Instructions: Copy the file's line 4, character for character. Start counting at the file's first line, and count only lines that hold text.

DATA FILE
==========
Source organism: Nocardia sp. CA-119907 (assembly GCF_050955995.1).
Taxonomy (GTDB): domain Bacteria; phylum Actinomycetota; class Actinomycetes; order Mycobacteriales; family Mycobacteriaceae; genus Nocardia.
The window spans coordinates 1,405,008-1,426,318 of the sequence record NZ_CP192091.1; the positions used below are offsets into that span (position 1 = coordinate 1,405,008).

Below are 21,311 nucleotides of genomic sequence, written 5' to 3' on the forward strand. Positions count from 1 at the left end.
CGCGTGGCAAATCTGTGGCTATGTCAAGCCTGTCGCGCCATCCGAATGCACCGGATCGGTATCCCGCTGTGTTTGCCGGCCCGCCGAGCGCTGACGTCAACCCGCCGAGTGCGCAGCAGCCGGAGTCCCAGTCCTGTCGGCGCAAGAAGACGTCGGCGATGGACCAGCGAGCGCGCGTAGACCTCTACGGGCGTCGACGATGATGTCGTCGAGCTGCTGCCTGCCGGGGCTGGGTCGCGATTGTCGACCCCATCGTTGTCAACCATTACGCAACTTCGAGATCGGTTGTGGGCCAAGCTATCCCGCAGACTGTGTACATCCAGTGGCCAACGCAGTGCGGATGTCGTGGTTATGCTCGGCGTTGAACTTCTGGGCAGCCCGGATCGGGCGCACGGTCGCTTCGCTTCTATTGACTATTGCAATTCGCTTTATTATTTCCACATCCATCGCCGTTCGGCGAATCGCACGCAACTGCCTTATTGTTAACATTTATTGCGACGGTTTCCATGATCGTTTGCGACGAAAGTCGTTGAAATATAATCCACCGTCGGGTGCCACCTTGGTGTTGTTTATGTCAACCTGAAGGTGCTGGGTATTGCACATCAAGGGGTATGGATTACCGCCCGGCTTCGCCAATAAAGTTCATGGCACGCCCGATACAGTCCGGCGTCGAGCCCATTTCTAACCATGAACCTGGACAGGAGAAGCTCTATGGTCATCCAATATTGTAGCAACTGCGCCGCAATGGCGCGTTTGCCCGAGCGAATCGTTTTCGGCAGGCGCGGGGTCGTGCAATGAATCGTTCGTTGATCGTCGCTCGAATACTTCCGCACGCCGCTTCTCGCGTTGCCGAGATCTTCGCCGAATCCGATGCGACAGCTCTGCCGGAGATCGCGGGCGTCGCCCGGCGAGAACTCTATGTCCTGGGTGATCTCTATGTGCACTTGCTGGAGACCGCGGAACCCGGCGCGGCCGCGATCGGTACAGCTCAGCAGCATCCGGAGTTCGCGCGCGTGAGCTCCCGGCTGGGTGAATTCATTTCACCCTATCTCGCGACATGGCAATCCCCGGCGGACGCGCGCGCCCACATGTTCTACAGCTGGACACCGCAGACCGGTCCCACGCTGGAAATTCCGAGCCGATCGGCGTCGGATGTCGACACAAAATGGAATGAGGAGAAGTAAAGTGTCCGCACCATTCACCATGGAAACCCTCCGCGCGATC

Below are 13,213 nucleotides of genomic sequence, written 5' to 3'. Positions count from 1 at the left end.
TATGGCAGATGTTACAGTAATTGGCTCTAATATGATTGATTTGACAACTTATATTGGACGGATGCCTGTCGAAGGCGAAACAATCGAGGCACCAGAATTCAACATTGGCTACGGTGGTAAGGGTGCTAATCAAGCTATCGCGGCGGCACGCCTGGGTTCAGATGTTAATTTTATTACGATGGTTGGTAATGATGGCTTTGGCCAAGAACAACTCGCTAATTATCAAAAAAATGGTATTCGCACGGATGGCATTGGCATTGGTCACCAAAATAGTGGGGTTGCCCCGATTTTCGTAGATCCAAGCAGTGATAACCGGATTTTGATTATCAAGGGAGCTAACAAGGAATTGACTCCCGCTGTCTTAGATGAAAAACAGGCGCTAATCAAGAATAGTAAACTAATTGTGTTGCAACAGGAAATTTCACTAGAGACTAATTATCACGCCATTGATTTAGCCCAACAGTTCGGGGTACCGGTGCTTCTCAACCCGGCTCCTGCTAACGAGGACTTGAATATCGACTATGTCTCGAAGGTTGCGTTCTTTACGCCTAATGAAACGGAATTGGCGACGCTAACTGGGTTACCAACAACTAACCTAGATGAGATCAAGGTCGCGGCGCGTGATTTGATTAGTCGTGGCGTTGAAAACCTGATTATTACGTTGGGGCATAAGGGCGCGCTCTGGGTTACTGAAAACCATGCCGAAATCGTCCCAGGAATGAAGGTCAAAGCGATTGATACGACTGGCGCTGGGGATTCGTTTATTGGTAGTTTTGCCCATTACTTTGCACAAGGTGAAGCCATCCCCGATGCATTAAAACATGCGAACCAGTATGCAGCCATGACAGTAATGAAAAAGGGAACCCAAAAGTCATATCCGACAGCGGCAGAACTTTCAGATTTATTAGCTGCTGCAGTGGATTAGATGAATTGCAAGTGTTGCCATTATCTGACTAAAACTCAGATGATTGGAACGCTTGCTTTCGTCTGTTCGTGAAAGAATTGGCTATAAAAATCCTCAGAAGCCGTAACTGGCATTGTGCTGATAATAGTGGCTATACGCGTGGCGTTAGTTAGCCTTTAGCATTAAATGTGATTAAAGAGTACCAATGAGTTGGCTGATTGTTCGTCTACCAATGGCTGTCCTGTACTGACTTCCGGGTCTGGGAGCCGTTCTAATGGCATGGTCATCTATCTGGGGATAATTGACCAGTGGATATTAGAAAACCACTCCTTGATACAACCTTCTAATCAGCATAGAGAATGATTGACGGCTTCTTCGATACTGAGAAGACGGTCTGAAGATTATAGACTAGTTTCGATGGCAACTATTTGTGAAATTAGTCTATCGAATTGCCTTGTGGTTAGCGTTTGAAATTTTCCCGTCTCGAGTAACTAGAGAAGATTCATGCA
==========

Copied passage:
Below are 21,311 nucleotides of genomic sequence, written 5' to 3' on the forward strand. Positions count from 1 at the left end.